Sionna to Test Small Molecules in Lab, Trials as Treatments for CF

Phase 1 trial now testing safety of SION-638 in healthy volunteers

Margarida Maia, PhD avatar

by Margarida Maia, PhD |

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Sionna Therapeutics is forging ahead in the new year with its preclinical and clinical programs aimed at developing small molecules — such as SION-638 — as possible treatments for cystic fibrosis (CF).

An ongoing Phase 1 trial, now enrolling participants, is testing SION-638 in healthy volunteers. Dosing began shortly after the U.S. Food and Drug Administration (FDA) cleared the company to test the investigational therapy in humans.

The study’s goal is to evaluate both the safety of SION-638 and its pharmacokinetics — that is, how it moves into, through, and out of the body. Data are expected in the second half of this year,

“We formed Sionna to deliver therapies that could be transformational for people living with CF,” Mike Cloonan, Sionna’s president and CEO, said in a press release.

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SION-638, an oral small molecule, is leading Sionna’s pipeline.

That pipeline includes a number of other small molecules that — like SION-638 — have been designed to target a region of the CFTR protein called NBD1.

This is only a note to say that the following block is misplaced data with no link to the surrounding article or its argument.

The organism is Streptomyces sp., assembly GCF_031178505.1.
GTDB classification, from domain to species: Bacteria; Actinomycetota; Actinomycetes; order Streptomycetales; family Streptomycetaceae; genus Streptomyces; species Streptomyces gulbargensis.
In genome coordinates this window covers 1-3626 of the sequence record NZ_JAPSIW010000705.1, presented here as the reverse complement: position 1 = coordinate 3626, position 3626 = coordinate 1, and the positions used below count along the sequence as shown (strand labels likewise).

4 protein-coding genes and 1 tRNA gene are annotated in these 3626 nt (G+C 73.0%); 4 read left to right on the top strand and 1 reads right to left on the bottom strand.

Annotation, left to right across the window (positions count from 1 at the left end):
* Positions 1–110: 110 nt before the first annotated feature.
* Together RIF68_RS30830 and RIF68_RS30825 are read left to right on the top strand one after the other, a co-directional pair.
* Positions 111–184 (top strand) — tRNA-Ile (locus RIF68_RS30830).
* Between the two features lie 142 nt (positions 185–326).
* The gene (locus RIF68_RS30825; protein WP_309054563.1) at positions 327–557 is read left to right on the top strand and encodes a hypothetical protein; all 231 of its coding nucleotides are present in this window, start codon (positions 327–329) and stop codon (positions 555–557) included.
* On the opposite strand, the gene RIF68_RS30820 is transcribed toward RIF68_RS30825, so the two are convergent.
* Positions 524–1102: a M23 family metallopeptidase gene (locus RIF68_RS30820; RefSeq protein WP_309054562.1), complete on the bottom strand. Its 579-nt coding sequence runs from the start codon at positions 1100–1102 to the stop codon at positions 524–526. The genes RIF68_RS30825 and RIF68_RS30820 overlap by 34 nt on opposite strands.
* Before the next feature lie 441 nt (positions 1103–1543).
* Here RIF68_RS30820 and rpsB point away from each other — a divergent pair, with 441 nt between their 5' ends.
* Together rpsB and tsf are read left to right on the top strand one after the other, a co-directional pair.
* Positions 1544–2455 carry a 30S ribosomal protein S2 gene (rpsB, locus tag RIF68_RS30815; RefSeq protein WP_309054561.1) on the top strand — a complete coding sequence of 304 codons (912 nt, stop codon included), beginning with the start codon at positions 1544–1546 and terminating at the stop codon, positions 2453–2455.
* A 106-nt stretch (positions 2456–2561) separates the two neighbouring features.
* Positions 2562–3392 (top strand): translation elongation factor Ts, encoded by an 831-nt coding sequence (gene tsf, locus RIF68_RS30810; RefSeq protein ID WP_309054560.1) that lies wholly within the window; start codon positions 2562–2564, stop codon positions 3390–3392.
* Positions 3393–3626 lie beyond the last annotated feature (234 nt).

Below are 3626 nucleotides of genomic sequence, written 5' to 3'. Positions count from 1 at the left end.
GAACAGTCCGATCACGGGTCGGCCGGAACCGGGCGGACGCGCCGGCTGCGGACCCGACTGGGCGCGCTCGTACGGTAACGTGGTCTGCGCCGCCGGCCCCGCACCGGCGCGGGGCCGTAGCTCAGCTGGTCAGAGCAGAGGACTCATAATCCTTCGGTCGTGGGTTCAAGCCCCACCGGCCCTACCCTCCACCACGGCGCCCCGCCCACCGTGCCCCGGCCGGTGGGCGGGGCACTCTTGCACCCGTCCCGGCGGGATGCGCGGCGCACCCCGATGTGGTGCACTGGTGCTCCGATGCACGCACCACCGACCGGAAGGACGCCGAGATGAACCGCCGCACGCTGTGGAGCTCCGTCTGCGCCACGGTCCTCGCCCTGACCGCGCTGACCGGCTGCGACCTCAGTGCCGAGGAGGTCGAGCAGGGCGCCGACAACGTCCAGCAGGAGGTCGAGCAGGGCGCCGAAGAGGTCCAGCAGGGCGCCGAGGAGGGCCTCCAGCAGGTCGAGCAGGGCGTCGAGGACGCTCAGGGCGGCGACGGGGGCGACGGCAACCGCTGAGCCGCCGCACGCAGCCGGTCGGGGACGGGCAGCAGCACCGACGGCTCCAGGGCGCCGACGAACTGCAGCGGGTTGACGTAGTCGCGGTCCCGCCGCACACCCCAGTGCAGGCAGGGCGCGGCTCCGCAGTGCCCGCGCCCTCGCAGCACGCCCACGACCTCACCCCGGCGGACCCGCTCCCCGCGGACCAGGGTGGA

This is the region where occurs a change that’s blueprinted in the CFTR gene as F508del, the most common of many mutations known to cause CF.

SION-638 improves CFTR’s stability and functionality by binding to the NBD1 region with high affinity. The potential treatment also was shown to promote the transport of mutated CFTR protein to the cell’s surface, where it acts to control the flow of water and chloride ions.

The molecule’s effect was boosted when tested alongside the approved CFTR modulators elexacaftor, tezacaftor, and ivacaftor.

“Data continue to reinforce the opportunity to improve CFTR function for modulator-eligible patients,” Cloonan said, adding,  “Modulators that provide normal CFTR function could have a significant impact on clinical outcomes for people with CF.”

The company also is placing its bets on the development of small molecules that target complementary mechanisms other than the NBD1 region.

That’s the case with SION-109, a small molecule designed to target the interface between NBD1 and another region of the CFTR protein called ICL4.

Plans are underway to file an Investigational New Drug (IND) application with the FDA for SION-109 in the first half of 2023. An IND apllication is a key step toward obtaining regulatory clearance to conduct a clinical trial.

Sionna also has designated two more small molecules that target the NBD1 region as development candidates. They are SION-719 and SION-451, and they have been shown promise to fully correct the faulty CFTR protein in lab-grown airway cells when given in combination with a small molecule that targets either ICL4 or yet another region of the CFTR protein called TMD1.

These two molecules also were shown to be safe in two species.

“We are progressing with our lead candidate and multiple Series 2 modulators targeting NBD1, as well as complementary mechanisms, to target multiple domains of CFTR,” Cloonan said. “This strategy will support future development of proprietary combination treatments with the potential to achieve full CFTR correction.”

Cloonan will share an overview of how far the company has come at this year’s J.P. Morgan’s Healthcare Conference on January 10 in San Francisco, California.

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